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Boisi Center for Religion and American Public Life

A Thirty-third Stone? Civil Religion, Mourning and Memorials at Virginia Tech

A Thirty-third Stone? Civil Religion, Mourning and Memorials at Virginia Tech

Jerome E. Copulsky, Goucher College

Date: September 19, 2007
Location: Boisi Center, 24 Quincy Road
Time: 12:00-1:15 PM

 This talk examines how the mourning and memorialization of the April 16th shootings at Virginia Tech reflected unique forms of American "civil religion." How did the administration, students and faculty of Virginia Tech develop a language and a symbolism of its collective mourning and remembrance?   How did their appeal to the civil religion of the “Hokie nation” organize and manage the ways in which the tragedy would be understood and its victims remembered?  What were the tensions between the official modes of mourning and those of various religious individuals and groups?  We will also consider the theologically tinged controversy that emerged over the question of the placement of a "thirty-third stone" in remembrance of the shooter, Seung-Hui Cho, at the official memorial site.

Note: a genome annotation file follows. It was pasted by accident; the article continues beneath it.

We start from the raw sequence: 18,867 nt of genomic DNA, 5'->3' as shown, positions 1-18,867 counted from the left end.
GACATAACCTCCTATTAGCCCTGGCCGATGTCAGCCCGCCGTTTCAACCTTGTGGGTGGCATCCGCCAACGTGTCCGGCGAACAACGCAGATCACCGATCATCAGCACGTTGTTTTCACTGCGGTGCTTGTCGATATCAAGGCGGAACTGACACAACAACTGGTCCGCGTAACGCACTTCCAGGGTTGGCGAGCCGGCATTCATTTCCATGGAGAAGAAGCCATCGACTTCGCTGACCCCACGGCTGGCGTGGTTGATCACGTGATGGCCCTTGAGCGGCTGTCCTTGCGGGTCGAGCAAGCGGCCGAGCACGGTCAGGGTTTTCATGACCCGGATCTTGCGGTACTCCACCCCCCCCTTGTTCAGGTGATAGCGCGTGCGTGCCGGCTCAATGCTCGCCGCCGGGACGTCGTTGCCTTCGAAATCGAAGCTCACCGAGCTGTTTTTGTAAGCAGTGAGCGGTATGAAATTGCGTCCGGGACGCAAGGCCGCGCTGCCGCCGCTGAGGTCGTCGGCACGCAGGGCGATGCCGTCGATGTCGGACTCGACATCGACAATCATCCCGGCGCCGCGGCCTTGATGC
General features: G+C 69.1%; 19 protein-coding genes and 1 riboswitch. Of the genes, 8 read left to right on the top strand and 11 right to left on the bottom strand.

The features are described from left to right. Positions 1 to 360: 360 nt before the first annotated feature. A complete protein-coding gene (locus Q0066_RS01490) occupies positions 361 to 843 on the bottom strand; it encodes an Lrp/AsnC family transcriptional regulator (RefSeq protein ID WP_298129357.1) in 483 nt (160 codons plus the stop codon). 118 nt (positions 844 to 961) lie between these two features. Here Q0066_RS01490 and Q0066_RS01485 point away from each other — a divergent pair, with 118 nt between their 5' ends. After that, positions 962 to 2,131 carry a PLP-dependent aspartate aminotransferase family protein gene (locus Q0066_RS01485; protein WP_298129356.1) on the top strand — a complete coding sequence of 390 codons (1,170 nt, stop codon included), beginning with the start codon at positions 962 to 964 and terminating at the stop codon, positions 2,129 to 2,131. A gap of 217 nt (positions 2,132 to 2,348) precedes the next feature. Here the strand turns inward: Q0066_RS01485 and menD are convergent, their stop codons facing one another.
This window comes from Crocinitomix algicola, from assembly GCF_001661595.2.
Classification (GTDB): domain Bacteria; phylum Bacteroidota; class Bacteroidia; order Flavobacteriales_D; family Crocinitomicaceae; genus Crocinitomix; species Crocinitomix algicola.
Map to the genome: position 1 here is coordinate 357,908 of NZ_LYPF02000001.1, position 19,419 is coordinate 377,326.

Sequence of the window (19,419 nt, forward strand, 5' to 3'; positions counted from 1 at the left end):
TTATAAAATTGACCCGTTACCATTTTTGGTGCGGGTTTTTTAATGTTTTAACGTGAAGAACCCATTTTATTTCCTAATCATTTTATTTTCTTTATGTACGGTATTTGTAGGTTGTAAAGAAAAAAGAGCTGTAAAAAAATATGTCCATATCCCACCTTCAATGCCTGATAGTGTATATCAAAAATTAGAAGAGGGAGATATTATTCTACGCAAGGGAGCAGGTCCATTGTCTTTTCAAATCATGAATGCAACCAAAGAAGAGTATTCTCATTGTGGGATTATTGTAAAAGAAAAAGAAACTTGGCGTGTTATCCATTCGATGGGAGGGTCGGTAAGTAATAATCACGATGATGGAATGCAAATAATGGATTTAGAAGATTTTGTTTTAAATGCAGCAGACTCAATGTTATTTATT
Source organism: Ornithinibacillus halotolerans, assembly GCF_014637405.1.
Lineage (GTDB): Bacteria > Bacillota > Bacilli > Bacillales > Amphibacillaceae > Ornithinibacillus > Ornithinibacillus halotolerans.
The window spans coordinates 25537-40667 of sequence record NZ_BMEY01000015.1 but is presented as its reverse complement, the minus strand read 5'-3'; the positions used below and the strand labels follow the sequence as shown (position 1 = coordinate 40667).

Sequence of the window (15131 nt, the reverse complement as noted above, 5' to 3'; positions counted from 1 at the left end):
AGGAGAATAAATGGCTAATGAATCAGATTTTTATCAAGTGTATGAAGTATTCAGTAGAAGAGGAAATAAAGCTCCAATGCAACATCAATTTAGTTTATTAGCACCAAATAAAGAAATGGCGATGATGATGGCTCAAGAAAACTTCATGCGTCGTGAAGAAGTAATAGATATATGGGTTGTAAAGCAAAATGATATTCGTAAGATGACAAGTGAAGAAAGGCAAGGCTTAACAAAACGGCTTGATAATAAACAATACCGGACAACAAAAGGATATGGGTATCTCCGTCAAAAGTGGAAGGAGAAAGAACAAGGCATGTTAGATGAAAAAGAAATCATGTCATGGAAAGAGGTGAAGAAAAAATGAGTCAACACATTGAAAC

headshot of Jerome Copulsky

Jerome E. Copulsky is Assistant Professor of Philosophy and Religion and Director of Judaic Studies at Goucher College.  He was previously Assistant Professor and Director of Judaic Studies at Virginia Tech, and holds degrees from Wesleyan, Columbia, and the University of Chicago.  His essays and reviews have appeared such places as The New York Times, Christian Science Monitor, Salon.com, Journal of the American Academy of Religion, Journal of Religion, and Azure.

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